Midseason Grade: A+
Final Grade: A
Running Backs — A+ No, Alabama doesn’t have the nation’s leading rusher, its leading running game, doesn’t lead in YPC, or lead in other statistical categories — save one: Najee Harris leads the nation in position player scoring. He is as automatic as it comes. If this offense ever needs to ride his shoulders, he’s shown he can bear the load. And he is criminally unfair as a receiver. Brian Robinson is running better and angrier than he ever has before. And Trey Sanders looks much more comfortable the more reps he gets. He will be involved much more down the stretch. If I need 4 yards on the ground, give me Najee over anyone else in the country.
Well, let’s take a look at how the ‘Bama rushing attack finished.
In the SEC, Bama finished 1st in total rushing yards, 1st in rushing scores (by a wiiiiide margin), second in YPC (5.0), and 4th in YPG despite being just 8th in rushing attempts. Najee Harris led the SEC in rushing yards, rushing scores, and was 5th among all backs in YPA (min. 100 attempts). More impressively, Mr. Automatic was second in the SEC in 3rd down conversions — 27 of 36 times he got the ball on 3rd, he converted. (Only Matt Corral was better, and he’s a quarterback). And on 4th down, he converted 75% of his attempts for a fresh set of downs.
In the air, Harris was a lethal weapon. He added 43 catches for almost 500 yards and four scores — and he was at his best as a receiver when ‘Bama was playing for titles: 16 of those catches and all four scores came against Florida, Notre Dame, and Ohio State.
You can’t coach this folks:
In short, the running game was as automatic as it got last year, with Najee carving out a legacy for himself as perhaps the best all-around ‘back of the Saban era. And he only got better as the season progressed.
So, why did the grade drop to A from an A+? Two things, really. The first is the loss of Trey Sanders following an automobile accident. Yes, his loss was offset somewhat by Jase McClellan, but losing the player who was expected to be in the mix for RB1 this season is a huge blow to team depth and his development. The second reason was the inconsistency of Brian Robinson. In short, he had games where he was ineffective, in fact, had stretches throughout the season where he disappeared — and Coach Sarkisian was usually able to diagnose it early and keep him on the bench.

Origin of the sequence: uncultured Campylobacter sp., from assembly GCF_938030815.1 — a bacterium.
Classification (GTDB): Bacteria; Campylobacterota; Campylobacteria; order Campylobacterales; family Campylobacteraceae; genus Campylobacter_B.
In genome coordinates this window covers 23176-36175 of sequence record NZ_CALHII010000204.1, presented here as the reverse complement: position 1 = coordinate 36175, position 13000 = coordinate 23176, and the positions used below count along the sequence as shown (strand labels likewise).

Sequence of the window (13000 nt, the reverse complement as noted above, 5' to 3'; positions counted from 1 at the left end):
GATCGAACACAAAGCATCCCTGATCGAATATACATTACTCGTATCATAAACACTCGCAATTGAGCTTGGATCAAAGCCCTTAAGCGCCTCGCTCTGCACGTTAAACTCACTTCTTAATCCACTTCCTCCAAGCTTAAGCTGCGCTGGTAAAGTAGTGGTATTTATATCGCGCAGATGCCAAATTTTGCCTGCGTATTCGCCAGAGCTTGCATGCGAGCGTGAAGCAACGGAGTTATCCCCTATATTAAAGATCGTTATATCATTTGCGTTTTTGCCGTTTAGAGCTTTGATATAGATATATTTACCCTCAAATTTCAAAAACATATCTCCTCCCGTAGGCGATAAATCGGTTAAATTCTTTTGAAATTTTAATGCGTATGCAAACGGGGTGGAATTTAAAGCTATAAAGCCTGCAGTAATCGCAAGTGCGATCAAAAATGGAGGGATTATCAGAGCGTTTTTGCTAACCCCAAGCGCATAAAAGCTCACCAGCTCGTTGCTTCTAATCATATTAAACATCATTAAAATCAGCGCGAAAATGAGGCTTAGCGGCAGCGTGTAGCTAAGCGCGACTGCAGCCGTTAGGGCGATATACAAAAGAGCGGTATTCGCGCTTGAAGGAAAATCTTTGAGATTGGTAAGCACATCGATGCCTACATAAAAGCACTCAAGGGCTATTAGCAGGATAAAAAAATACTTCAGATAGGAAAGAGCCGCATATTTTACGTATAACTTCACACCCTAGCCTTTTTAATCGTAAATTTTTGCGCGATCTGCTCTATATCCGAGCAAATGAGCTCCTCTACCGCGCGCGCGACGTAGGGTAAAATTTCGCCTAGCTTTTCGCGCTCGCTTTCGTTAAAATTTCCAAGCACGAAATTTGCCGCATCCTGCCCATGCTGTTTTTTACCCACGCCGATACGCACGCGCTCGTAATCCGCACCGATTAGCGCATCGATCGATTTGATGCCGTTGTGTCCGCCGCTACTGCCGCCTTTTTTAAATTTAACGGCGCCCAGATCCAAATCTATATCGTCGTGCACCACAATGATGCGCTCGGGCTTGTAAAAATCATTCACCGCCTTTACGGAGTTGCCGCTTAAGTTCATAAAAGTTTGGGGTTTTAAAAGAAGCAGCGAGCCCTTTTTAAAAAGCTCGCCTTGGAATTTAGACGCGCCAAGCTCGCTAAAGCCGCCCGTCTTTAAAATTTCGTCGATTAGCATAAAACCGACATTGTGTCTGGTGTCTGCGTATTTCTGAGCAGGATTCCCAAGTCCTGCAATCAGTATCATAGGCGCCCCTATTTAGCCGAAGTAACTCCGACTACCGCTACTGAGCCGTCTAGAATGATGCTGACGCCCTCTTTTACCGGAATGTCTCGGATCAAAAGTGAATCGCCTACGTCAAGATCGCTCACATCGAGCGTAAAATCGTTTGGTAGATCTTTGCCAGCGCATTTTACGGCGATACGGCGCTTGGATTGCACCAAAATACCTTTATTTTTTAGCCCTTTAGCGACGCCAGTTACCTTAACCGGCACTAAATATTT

Looking at just his season stats, they are respectable for a backup — 6 scores, 5.31 YPC. But all six of those scores came against teams with losing records, and in 7 games he averaged less than 5 YPC. That’s somewhat disconcerting too, given that 56 of those 91 carries came in the second half, and all but 10 carries came when Alabama had a double-digit lead.
Are these quibbles? Of course. But when you are coming off the greatest season in College Football history, these warts seem almost petty next to the post mortem other teams do at season’s end.
Is BRob RB1 in 2021? Who knows. But when the splits are examined this offseason, I wouldn’t expect a coronation for him either, especially when you’ve just spent over a decade being spoiled by an unbroken string of starting running backs that were the portrait of consistency and versatility: Mark Ingram, Trent Richardson, TJ Yeldon, Derrick Henry, Kenyan Drake, Damien Harris, Josh Jacobs and Najee Harris. Is the veteran BRob at the level of any of these players? For now, no. But many players grew into greatness, like Damien Harris.
However, we can only assess 2020 for now, and that inconsistency is a demerit on this unit’s grade. So we “settle” for an A, huh?
Final Grade: Running Backs
This poll is closed
B+ (which is already kind of trollish, y’all)